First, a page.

This article sticks to the subject of switches and brings it down to a pretty understandable level for most people. It really is well organized and summarizes things at a general level.

    I would think PoE and the like could be addressed in a 102 article that describes what else a switch is capable of and also get into topics on managed switches and their value.
    Reply
  • ghavadi
    Router vs Switch.. That's what I wanted to read about.
    you can't compare two different things.you only can compare layer 3 switches with routers.but still not the same functionality.
    Reply
  • joex444
    You can easily compare a router and a switch. Switches have ports that are treated equally and do not have a DHCP server built into them. Routers have one port that is designated a WAN port, meant to connect to the Internet, and shares that connection to its LAN ports (and wireless clients) thanks to its built-in DHCP server.
    Reply
  • joex444
    To be clearer, if you have a DHCP server *somewhere* on your network and you connect an Ethernet cable that ultimately connects to your DHCP server to one port of, say, a 5 port switch then the other 4 ports will automatically become DHCP clients of the DHCP server that is "upstream" via this 5th port. This is why connecting a desktop to a switch that is connected to a router also works.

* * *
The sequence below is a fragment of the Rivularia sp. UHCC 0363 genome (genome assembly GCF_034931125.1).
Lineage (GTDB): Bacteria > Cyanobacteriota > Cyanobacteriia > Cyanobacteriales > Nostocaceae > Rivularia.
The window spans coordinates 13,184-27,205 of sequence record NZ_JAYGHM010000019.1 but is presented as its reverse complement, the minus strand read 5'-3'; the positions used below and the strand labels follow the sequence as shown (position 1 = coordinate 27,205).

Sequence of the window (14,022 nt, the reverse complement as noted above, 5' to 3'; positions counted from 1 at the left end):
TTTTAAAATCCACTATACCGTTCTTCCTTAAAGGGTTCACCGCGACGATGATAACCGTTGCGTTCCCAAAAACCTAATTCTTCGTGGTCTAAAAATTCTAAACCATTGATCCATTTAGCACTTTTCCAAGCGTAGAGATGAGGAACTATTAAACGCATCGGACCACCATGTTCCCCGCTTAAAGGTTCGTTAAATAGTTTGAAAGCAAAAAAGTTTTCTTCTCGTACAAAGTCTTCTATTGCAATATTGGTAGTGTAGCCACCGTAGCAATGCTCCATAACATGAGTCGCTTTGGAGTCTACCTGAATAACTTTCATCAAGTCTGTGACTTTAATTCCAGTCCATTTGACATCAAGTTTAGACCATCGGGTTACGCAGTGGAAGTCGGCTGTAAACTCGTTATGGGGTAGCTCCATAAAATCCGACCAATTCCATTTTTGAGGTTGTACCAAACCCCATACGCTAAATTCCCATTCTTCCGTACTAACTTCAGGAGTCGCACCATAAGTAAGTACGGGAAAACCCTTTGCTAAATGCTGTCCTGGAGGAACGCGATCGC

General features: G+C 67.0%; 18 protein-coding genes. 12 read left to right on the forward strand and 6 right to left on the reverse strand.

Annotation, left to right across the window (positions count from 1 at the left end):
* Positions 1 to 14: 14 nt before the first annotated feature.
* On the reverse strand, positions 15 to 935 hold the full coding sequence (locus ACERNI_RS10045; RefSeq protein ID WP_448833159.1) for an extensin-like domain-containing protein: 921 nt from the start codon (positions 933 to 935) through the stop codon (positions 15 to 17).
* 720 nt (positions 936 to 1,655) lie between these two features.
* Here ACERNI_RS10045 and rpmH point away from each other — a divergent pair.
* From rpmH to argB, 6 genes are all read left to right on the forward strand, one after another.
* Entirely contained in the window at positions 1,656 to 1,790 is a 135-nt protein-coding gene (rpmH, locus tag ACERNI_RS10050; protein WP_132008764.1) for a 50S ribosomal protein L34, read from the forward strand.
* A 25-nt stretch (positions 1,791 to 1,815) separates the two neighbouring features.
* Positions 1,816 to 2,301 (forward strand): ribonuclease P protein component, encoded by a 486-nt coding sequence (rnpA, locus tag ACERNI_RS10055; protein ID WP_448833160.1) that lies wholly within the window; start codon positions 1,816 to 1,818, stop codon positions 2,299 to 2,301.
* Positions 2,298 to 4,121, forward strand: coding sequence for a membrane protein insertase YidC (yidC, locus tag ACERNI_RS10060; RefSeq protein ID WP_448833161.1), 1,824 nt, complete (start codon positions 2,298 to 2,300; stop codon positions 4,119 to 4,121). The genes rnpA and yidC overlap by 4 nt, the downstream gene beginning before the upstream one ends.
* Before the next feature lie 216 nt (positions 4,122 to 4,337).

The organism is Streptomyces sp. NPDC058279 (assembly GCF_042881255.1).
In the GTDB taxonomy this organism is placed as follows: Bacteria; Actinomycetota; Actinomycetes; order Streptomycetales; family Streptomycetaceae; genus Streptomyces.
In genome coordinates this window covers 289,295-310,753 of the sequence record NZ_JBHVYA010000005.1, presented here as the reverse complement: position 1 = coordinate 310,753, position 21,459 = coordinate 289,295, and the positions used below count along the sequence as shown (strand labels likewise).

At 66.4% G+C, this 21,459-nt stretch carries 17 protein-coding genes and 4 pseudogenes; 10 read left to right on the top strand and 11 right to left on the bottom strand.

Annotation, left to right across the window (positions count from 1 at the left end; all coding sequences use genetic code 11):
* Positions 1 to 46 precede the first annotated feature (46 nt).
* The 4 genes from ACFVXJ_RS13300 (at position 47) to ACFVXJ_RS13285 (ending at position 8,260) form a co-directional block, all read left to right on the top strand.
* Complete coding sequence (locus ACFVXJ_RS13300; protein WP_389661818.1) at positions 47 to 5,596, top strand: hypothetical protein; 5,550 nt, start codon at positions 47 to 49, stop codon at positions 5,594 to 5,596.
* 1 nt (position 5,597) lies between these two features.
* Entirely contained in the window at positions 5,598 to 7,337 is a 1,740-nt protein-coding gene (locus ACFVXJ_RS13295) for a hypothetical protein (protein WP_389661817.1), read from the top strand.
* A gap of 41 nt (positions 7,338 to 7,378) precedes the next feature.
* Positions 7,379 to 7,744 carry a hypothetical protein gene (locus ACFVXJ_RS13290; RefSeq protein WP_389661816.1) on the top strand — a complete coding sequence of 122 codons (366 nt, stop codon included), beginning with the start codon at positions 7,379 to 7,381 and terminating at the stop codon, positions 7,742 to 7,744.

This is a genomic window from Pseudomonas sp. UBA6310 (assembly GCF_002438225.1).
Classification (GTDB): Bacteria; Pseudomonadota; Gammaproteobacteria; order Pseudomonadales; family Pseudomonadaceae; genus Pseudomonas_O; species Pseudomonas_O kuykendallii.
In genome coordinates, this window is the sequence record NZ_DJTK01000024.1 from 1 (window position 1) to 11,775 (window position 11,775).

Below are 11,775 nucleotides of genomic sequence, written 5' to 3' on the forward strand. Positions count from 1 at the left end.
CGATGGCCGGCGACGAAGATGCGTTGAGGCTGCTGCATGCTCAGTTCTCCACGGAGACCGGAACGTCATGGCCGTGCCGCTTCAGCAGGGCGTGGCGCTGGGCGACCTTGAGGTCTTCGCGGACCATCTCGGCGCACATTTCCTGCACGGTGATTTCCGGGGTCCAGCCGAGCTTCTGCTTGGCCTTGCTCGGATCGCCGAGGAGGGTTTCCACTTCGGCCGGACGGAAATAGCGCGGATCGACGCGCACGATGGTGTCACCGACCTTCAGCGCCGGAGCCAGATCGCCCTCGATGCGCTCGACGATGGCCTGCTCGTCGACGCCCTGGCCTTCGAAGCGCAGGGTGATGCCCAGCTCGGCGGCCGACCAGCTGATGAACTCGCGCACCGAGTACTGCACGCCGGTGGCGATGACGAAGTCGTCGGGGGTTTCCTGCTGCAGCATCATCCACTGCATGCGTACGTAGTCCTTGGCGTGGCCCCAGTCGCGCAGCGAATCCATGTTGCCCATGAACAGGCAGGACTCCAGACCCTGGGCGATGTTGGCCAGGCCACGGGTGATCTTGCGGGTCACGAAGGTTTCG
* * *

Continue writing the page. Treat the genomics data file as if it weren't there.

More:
Reply
  • ghavadi
    16364909 said:
    You can easily compare a router and a switch. Switches have ports that are treated equally and do not have a DHCP server built into them. Routers have one port that is designated a WAN port, meant to connect to the Internet, and shares that connection to its LAN ports (and wireless clients) thanks to its built-in DHCP server.